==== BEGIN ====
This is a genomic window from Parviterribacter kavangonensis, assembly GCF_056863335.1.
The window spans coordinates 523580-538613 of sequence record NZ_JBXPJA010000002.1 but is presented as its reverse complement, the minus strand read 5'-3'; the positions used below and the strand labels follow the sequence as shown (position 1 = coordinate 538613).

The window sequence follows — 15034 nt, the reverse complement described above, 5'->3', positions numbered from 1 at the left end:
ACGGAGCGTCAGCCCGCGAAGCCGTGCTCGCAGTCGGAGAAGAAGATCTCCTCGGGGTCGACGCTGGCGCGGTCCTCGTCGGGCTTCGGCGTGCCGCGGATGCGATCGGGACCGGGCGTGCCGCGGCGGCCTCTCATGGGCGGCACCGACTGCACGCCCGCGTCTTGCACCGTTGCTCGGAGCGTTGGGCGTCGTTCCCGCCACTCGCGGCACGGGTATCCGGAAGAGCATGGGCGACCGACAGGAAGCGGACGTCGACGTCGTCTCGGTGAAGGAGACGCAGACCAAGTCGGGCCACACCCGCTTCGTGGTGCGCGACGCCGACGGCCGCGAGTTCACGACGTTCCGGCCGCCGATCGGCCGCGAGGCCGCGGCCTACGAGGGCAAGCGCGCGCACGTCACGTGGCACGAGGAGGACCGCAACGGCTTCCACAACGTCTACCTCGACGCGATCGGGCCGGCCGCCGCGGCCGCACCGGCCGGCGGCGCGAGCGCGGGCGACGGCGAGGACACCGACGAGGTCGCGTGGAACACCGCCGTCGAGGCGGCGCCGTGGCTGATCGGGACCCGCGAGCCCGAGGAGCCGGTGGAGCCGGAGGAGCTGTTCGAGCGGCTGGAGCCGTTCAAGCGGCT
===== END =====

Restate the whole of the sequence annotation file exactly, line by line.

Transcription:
This is a genomic window from Parviterribacter kavangonensis, assembly GCF_056863335.1.
The window spans coordinates 523580-538613 of sequence record NZ_JBXPJA010000002.1 but is presented as its reverse complement, the minus strand read 5'-3'; the positions used below and the strand labels follow the sequence as shown (position 1 = coordinate 538613).

The window sequence follows — 15034 nt, the reverse complement described above, 5'->3', positions numbered from 1 at the left end:
ACGGAGCGTCAGCCCGCGAAGCCGTGCTCGCAGTCGGAGAAGAAGATCTCCTCGGGGTCGACGCTGGCGCGGTCCTCGTCGGGCTTCGGCGTGCCGCGGATGCGATCGGGACCGGGCGTGCCGCGGCGGCCTCTCATGGGCGGCACCGACTGCACGCCCGCGTCTTGCACCGTTGCTCGGAGCGTTGGGCGTCGTTCCCGCCACTCGCGGCACGGGTATCCGGAAGAGCATGGGCGACCGACAGGAAGCGGACGTCGACGTCGTCTCGGTGAAGGAGACGCAGACCAAGTCGGGCCACACCCGCTTCGTGGTGCGCGACGCCGACGGCCGCGAGTTCACGACGTTCCGGCCGCCGATCGGCCGCGAGGCCGCGGCCTACGAGGGCAAGCGCGCGCACGTCACGTGGCACGAGGAGGACCGCAACGGCTTCCACAACGTCTACCTCGACGCGATCGGGCCGGCCGCCGCGGCCGCACCGGCCGGCGGCGCGAGCGCGGGCGACGGCGAGGACACCGACGAGGTCGCGTGGAACACCGCCGTCGAGGCGGCGCCGTGGCTGATCGGGACCCGCGAGCCCGAGGAGCCGGTGGAGCCGGAGGAGCTGTTCGAGCGGCTGGAGCCGTTCAAGCGGCT